Kiva Data Scientist And Stanford Researcher Honored For Facial Recognition And Disease Identification Work
CrowdFlower, the essential human-in-the-loop Artificial Intelligence platform for data science and machine learning teams, announced the first-round winners of its $1 million “AI for Everyone” Challenge. These first winning proposals are computer vision projects that will label millions of images to build the largest collection of training data libraries for facial recognition and living-cells.
Announced in May of this year, the “AI for Everyone” Challenge was created to help advance cutting-edge Artificial Intelligence projects. The challenge is granting eight awards to companies, organizations or individuals using AI to solve critical problems.
“The potential of AI to solve real problems is predicated on the quantity and quality of the training data that can be used to teach a machine learning model how to work in the human world,” said Robin Bordoli, CEO of CrowdFlower. “The goal of this challenge is to offer resources to ambitious data scientists everywhere to help jump start their ground-breaking projects that otherwise might take years to get started. Today’s winners Melissa and David and their bold projects targeting major societal contributions are examples of the type of work we want to support.”
Kiva.org engineer Melissa Fabros’ winning submission centers around the creation of the world’s largest, most diverse set of training data for facial recognition. One of the biggest problems with facial recognition today is the limited amount of training data available to teach an algorithm how to process the image. As a result, algorithms struggle to accurately process the faces of people across a wide range of skin colors or if the image isn’t perfectly clear or well lit. Kiva, which has been focused on crowdfunding micro-loans in across 80 countries has amassed a database of more than 900,000 human faces from varying global ethnicities.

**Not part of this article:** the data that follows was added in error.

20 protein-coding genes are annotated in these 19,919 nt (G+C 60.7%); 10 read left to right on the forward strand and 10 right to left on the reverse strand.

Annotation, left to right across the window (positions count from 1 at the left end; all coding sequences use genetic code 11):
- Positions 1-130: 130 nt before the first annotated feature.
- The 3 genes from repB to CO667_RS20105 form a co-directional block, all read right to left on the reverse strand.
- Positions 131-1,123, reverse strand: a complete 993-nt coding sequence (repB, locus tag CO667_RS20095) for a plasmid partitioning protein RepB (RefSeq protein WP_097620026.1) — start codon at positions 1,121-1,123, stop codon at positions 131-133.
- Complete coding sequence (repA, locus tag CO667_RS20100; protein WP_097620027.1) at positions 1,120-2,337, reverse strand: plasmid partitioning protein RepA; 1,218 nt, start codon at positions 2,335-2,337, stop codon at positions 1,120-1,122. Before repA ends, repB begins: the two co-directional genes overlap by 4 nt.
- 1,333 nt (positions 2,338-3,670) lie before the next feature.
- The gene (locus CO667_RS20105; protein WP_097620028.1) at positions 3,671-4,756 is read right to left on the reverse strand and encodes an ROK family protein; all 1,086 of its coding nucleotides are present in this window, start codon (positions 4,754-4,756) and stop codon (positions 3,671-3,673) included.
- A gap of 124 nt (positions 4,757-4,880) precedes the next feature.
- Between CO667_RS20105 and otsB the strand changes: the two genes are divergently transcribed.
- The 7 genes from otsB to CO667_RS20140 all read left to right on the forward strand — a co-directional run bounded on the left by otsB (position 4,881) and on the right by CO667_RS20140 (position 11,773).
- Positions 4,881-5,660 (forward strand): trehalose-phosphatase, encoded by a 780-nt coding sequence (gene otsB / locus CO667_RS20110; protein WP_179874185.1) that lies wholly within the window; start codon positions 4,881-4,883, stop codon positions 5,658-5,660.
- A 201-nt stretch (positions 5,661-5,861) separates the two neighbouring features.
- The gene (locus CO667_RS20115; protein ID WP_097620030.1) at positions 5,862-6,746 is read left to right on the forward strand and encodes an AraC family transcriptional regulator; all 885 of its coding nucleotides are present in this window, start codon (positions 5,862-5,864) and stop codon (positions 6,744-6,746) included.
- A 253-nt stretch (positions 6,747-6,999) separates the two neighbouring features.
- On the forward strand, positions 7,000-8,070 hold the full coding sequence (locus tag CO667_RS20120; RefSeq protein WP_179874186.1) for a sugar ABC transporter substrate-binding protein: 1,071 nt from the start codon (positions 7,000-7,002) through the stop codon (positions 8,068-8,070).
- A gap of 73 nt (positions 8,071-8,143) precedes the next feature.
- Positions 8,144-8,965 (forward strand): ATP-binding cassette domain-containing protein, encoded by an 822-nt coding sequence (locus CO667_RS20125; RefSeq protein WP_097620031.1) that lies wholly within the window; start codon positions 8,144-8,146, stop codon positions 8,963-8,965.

As part of Kiva’s crowdfunding process, photos and descriptions of borrowers are reviewed by hundreds of volunteers each month before being posted to Kiva.org. Using the CrowdFlower Human-in-the-Loop AI platform, Kiva hopes that their volunteers will have a strong tool to help catch mistakes and make recommendations. This is turn will assist volunteers in reviewing more loans each month. Kiva will convert those raw images into detailed training data sets and make them available to academics researching machine learning algorithms and facial recognition capabilities of AI.
The second winning proposal centers around developing enough training data to enable machine learning platforms to better help medical researchers looking for cures to cancer and infectious diseases. Today, these researchers study the behavior of living cells both individually and collectively over time using a microscope. The challenge however is the work is manually intensive, extremely complex and time consuming.
David Van Valen, M.D., Ph.D, a Postdoctoral Fellow at Stanford University who will be starting his own research group at Caltech next fall as a new assistant professor believes AI can augment these researchers’ quest to rid the world of these diseases. To that end, Van Valen’s work at Stanford has shown that AI and deep learning systems can speed up researcher’s efforts, but success requires a massive amount of training data to teach a machine learning algorithm how to best determine the location, identity, and state of a cell.
Using the CrowdFlower platform, Van Valen’s project will label and catalogue thousands of images of mammalian cells as they change over time. By annotating at a pixel level, Van Valen will create a massive library of training data that can be used to train machine learning algorithms. These annotated datasets and trained algorithms will allow scientists to perform experiments that were previously impossible and enable them to make important discoveries about human disease states.
Finalists were selected by a group of distinguished judges including members of CrowdFlower’s Scientific Advisory Board: Barney Pell, founder at Moon Express; Pete Warden, Staff Research Engineer at Google; Monica Rogati, independent data science advisor; Adrian Weller, Senior Research Fellow at the University of Cambridge; Jack Clark, Director of Strategy and Communications at OpenAI and Lukas Biewald, founder at CrowdFlower. Selection is based on the innovation of the project, its importance to the advancement of AI and the overall potential impact of the proposed initiative.